Barista Magazine

FEB-MAR 2014

Serving People Serving Coffee Since 2005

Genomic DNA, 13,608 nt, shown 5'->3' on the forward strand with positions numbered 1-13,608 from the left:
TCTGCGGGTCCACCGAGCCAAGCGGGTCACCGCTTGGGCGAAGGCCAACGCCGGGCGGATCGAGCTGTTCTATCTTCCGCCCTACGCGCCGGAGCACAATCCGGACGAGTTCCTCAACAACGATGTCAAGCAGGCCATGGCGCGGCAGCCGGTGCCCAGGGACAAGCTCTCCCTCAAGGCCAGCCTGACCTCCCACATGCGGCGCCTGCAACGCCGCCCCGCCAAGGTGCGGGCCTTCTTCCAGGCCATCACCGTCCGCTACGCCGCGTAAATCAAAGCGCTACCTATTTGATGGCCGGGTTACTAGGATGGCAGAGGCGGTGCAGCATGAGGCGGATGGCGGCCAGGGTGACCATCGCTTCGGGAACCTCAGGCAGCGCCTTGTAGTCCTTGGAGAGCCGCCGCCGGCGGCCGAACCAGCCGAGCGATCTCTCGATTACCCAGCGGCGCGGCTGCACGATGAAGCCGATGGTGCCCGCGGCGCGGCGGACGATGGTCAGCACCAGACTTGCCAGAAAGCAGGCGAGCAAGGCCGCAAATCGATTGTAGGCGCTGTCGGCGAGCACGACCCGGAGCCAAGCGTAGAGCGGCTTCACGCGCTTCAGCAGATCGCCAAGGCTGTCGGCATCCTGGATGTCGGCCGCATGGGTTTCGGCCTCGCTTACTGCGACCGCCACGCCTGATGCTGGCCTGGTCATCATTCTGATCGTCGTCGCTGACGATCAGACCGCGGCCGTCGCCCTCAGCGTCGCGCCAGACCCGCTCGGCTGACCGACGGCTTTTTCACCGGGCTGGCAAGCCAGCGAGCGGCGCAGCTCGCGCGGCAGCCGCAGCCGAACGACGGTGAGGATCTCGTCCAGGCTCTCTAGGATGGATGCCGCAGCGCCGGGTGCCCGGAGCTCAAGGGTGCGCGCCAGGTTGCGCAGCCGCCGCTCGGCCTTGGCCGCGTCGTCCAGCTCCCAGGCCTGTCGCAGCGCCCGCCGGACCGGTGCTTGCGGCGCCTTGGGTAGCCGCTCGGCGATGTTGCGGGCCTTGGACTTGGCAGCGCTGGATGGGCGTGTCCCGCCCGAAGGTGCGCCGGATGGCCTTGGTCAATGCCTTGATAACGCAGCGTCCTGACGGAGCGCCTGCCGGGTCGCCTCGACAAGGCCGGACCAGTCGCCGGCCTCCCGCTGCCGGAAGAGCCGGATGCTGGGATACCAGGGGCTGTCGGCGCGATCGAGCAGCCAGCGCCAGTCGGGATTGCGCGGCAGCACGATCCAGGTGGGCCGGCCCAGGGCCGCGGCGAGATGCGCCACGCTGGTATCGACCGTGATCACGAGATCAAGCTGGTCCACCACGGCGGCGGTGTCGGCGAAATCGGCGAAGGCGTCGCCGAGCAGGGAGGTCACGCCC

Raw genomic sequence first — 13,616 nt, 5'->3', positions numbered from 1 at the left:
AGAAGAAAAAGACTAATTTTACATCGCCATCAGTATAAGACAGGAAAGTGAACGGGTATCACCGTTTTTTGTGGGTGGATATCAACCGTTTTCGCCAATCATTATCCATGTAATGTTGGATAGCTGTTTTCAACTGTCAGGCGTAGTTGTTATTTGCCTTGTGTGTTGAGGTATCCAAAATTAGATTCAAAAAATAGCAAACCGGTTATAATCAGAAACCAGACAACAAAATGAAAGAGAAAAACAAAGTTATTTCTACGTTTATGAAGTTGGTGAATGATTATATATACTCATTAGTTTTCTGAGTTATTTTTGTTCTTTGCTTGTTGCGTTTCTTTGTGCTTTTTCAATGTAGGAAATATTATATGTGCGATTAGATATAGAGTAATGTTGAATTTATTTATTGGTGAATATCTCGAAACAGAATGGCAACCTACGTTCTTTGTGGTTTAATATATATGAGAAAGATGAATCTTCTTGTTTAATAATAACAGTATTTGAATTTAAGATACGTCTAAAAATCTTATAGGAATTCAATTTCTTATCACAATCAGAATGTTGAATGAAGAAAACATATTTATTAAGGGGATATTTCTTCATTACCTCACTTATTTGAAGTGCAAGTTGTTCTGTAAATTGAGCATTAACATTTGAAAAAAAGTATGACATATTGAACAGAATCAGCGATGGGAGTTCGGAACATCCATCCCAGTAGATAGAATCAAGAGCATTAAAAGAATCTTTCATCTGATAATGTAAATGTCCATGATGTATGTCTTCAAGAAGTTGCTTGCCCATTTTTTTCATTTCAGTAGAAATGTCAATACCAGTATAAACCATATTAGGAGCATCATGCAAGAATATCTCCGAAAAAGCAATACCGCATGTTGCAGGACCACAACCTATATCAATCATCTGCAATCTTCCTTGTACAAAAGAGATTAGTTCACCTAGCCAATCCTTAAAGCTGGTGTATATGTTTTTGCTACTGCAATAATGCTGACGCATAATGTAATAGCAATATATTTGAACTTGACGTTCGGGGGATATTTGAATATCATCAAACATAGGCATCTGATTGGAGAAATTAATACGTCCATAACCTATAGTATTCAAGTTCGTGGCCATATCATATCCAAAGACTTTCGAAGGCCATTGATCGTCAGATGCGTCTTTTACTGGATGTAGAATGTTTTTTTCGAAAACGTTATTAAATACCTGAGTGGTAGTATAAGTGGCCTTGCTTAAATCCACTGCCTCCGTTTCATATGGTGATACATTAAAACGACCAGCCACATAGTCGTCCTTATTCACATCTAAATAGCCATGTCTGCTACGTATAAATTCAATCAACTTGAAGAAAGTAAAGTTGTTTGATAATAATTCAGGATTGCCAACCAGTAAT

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"A cafE reflects its neighborhood-that microcosm of individuals. And baristas are great ambassadors for the place." Kent Baker, The LAB/Caffeine Crawl three years before. In my first week back, I rediscovered a familiar place and lined up several sweet reunions, but when I later arrived in London, I was alone; we're talking Airbnb alone. But having seen the Frick, Big Ben, and Oxford Circus on a previous trip, my goal for these four days in London was to stay east and explore the 'hoods of Hackney, Hoxton, and Shoreditch by café. London's coffee culture rewarded my one-track mind, and I faced no shortage: clothing-store espresso counters (Jaguar Shoes and Present), "creative coffee consultancy" Dunne Frankowski's Protein, tiny shoeboxes like 46b Espresso Hut in off-the-grid communities and institutions like Broadway Market's Climpson & Sons, or Department of Coffee and Social Affairs on Leather Lane. When I would get to that shaky peak where no carbs could sponge my caffeine and I was at my limit, I would ask myself, "Why cafés?" I knew it wasn't always about the coffee but, in the words of Mumford & Sons, "the welcome I received with every start." In a café, I was alone but not lonely—all of a sudden grounded. I knew the places in London where I would find my people, each shop its own but with the same familiar aroma and sounds of clicking dosers, clinking cup to saucer. The strangers making my pourovers became my guides to London, friends enough for the moment. In Asheville, Evans experienced this, too. He saw the city through the eyes of the coffee-bus barista and her friend, a regular, who joined the conversation. "I got to know the city better," he said, "And I made two new friends who welcomed me with open arms to a strange new place." THERE'S AN APP FOR THAT During my time in London, I was told to meet a friend of a friend "because you both like coffee," she said. That was enough reason for me, and I've been friends with Londoner Derek Lamberton, founder of Blue Crow Media, ever since. Lamberton created a digital travel guide to London cafés, the London's Best Coffee app, inspired by a coffee map made for the 2010 World Barista Championship. The following year, Apple named his tool one of the "Best Lifestyle Apps of 2011" and soon thereafter, he produced a New York version (New York's Best Coffee) as well as hard copies of the apps in fold-out maps and large-scale posters. Still baffled by the popularity of chains and just general bad 68 barista magazine taste, Derek hopes that if people know where to find quality coffee, they'll begin to develop an appreciation for it. This coffee cartographer practices what he preaches. When traveling, he maps out cafés to visit in order to find the culture beyond them. "If you find an area in any city with a concentrated number of independent specialty-coffee shops, you know that there will be good things happening there," Derek says. He recalled a visit to Hong Kong's Knockbox Coffee Company, a tiny shop on the quiet Tai Ping Shan Street lined with other cafés, snack bars, and an outpost of local design collective Start From Zero. Up next for Blue Crow Media: more coffee map posters of various cities and a Coffee Challenge quiz app. See www.bluecrowmedia.com for more. HEED THE CRAWL The LAB, a Kansas City, Mo.–based specialty-beverage marketing team and one of the frontrunners of the "crawl" concept, launched Caffeine Crawl in 2011. Their events spotlight coffee, tea, chocolate, and soda cultures in cities nationwide by offering hands-on experiences during a tour of shops. Caffeine Crawl typically comes to cities with small-but-mighty coffee scenes like Houston, San Diego, or Oklahoma City, and while participants (100–300 people!) are mostly locals, 10 to 20 percent may travel two hours or more for crawls. Founder Jason Burton said the idea first came after a long conversation with a bartender made him wonder why he couldn't have that same drawn-out interaction with his barista. "We want to break down the barrier between coffee shop employees and the consumer, and connect the two," he said. Each participating shop on a Caffeine Crawl creates a presentation for "crawlers" on anything from cuppings and pairings to more inventive ideas like bourbon toddy latte tastings. For most cities, multiple routes are available to choose from, some interweaving coffee and chocolate or tea, with about five to six locations per route. (Kansas City and Denver crawls have a bike route.) So for a team who travels via cafés for a living, why do they do it? "Coffeehouses show different communities and subcultures within a city," said LAB team member and Barista Magazine contributor Emily McIntyre, comparing a cyclist bar with a grittier, more baristacentric café. Fellow LAB staffer Kent Baker added, "A café reflects its

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